The European expansion of the partnership will begin in Hertz Europe’s London base in January 2023 and aims to expand to other European capitals, such as Paris and Amsterdam, throughout the year and beyond. Further details will be announced in due course.

Despite talking about Teslas, their press shots show a Polestar 2.

Exhibit D: EV Charging Disproportionately In Wealthy, White Neighborhoods

Charger

To the surprise of absolutely no one, a report from Axios found that charging for electric cars was easier to find in whiter and wealthier neighborhoods:

Majority-white tracts are about 1.4 times as likely as majority-non-white tracts to have a charger, while tracts with chargers are about 1.14 times as wealthy as those without them, according to our analysis of the 35 U.S. cities with the highest share of EV sales nationwide.

The study looked at U.S. Census tracts and found that majority-white tracts in Philly, for instance, were 3.9 times as likely to have charging stations as non-white tracts. This isn’t universal. Dallas and San Francisco had a relatively equal distribution of chargers.

While the content of the study is entirely unsurprising, the existence of the study itself is noteworthy. EVs have long been the easy playthings of the wealthy, but the concern over the democratization of charger access shows there’s at least a desire to see this change.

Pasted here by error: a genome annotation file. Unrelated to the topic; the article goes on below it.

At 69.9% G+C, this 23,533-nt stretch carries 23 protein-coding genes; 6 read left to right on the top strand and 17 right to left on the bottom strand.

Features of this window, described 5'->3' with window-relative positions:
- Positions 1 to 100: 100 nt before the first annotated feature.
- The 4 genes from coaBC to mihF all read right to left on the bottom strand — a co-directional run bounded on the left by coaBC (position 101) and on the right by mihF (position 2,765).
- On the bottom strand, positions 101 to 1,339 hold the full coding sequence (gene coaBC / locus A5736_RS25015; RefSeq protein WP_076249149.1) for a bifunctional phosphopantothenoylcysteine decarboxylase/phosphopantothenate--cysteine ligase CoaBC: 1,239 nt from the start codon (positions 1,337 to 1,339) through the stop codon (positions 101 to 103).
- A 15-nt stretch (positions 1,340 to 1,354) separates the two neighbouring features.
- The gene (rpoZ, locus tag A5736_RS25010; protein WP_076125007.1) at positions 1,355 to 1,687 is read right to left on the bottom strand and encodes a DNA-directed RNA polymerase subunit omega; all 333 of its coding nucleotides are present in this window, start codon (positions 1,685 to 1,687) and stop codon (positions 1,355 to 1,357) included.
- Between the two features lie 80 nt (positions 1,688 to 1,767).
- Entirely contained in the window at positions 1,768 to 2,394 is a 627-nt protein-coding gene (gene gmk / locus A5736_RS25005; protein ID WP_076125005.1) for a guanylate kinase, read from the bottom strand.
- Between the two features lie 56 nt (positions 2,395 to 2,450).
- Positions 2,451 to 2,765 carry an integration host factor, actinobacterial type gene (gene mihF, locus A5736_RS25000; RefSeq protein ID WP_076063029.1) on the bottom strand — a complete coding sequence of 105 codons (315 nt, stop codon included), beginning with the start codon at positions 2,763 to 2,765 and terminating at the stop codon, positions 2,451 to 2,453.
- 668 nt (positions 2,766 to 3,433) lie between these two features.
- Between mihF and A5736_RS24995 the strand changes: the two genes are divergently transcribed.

The Flush

What was your last Uber or Lyft? What was your last rental car?

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How Much Of Your Car Data Are You Willing To Give To Google?

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50 Responses

  1. never used Uber or Lyft..

    last rental was a Toyota Starlet in South Africa, 5sp manual. It appears to be a rebranded Suzuki Baleno, built in India. The engine compartment looks like a throwback to the 80s or earlier, tiny 4-cylinder engine occupying about half the available space. It would be lovely to work on..
    Excellent automotive appliance, carried 3 of us and bags over 2100km getting about 16.9 km/l which is roughly 39 mpg. That included quite a bit of city driving. Sufficient power, made all the corners I pointed it at on some wonderful mountain roads.